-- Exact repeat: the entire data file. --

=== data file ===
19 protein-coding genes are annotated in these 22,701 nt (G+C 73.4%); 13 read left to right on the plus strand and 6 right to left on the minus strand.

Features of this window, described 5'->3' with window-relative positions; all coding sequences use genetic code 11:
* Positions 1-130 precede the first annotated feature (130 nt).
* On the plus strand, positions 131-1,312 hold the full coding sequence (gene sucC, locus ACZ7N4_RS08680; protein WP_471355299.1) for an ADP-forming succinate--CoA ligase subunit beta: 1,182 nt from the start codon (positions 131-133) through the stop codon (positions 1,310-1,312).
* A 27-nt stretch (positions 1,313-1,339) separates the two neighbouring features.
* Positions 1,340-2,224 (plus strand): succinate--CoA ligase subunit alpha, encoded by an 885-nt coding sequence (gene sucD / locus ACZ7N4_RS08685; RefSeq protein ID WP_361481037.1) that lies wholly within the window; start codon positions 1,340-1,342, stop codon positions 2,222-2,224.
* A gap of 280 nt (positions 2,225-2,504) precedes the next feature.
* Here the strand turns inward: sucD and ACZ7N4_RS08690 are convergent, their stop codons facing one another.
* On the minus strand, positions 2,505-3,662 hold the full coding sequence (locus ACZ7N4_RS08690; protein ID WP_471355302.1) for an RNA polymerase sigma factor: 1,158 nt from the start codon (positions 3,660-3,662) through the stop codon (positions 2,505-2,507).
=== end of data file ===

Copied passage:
19 protein-coding genes are annotated in these 22,701 nt (G+C 73.4%); 13 read left to right on the plus strand and 6 right to left on the minus strand.

Features of this window, described 5'->3' with window-relative positions; all coding sequences use genetic code 11:
* Positions 1-130 precede the first annotated feature (130 nt).
* On the plus strand, positions 131-1,312 hold the full coding sequence (gene sucC, locus ACZ7N4_RS08680; protein WP_471355299.1) for an ADP-forming succinate--CoA ligase subunit beta: 1,182 nt from the start codon (positions 131-133) through the stop codon (positions 1,310-1,312).
* A 27-nt stretch (positions 1,313-1,339) separates the two neighbouring features.
* Positions 1,340-2,224 (plus strand): succinate--CoA ligase subunit alpha, encoded by an 885-nt coding sequence (gene sucD / locus ACZ7N4_RS08685; RefSeq protein ID WP_361481037.1) that lies wholly within the window; start codon positions 1,340-1,342, stop codon positions 2,222-2,224.
* A gap of 280 nt (positions 2,225-2,504) precedes the next feature.
* Here the strand turns inward: sucD and ACZ7N4_RS08690 are convergent, their stop codons facing one another.
* On the minus strand, positions 2,505-3,662 hold the full coding sequence (locus ACZ7N4_RS08690; protein ID WP_471355302.1) for an RNA polymerase sigma factor: 1,158 nt from the start codon (positions 3,660-3,662) through the stop codon (positions 2,505-2,507).